#1 NYT bestselling author Linda Lael Miller


Back from Book Expo America!

Phew! What a trip THAT was!
I got the star treatment all the way, from my wonderful new publisher, HQN, aka Harlequin. (They really ARE romance.)
I hit the ground running Wednesday night, dropped my bags off at the Marriott Marquis in Times Square, and grabbed a taxi for a fabulous restaurant called Beacon, where I met with Leslee Borger and Dietrich Nelson, movers and shakers in Truth Be Told, the fabulous PR firm Harlequin hired to make me a star. :) My agent, Irene Goodman, was there, too, and a good time was had by all.
Up bright and early the next morning for a modern technological phenomenon called a Satellite Media Tour. Leslee picked me up in a town car, and I was in make up by six am! (Frankly, I never dreamed I could look that good.) Then I sat in a studio and chatted, via satellite, with TV and radio interviewers all over the country. I’ve never done that before, and it was a major kick! After that, I had the afternoon free, so I went back to the hotel, put on my jammies, and crashed. (Still getting over the bronchitis/pneumonia thing, so I had to conserve my energy.)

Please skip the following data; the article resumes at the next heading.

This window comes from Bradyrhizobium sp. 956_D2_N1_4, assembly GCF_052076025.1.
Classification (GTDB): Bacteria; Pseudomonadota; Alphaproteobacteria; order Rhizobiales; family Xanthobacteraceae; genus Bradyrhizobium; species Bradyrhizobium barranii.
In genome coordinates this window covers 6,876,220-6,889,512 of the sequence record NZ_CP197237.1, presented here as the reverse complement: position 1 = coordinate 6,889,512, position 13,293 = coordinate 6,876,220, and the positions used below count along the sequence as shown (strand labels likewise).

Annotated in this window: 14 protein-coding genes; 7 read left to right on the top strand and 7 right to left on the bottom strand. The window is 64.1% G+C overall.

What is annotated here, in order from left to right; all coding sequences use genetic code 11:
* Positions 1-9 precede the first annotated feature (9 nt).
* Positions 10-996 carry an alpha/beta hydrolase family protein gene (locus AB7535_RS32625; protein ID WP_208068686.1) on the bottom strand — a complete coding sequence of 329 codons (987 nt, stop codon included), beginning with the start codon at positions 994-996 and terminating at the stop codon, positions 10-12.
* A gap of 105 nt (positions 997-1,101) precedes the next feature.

That night, a divine dinner at a place called Remi, with my divine editor, Joan Marlowe-Golan. A match made in heaven. Joan and I are truly sympatico, with the same shining vision for more and better books.
Friday was entirely free, so I shopped a little and rested a lot. In the evening, I went to dinner at the Lever House, with good friends from Harlequin. The place has a tube-like entrance–very cool–and I kept expecting to see a great Light and be met by loved ones who had gone on before. :)
On Saturday, I signed McKettrick’s Choice at Book Expo, and the response was fabulous. We gave away 100 books in less than half an hour!
Saturday evening, a glam party, thrown by Harlequin, at the famous Supper Club. The kind of place where you think you might catch a glimspe of Cary Grant, or one of my other forties faves. Truly elegant.
Sunday morning, back on the plane, headed home.
Sadie and Bernice, my beloved dogs, threw a rousing welcome-back party.

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Cattle drives rarely went more than ten or twelve miles a day, as the cattle had to be given time to rest and graze. A drive from Texas to Montana could take up to five months.

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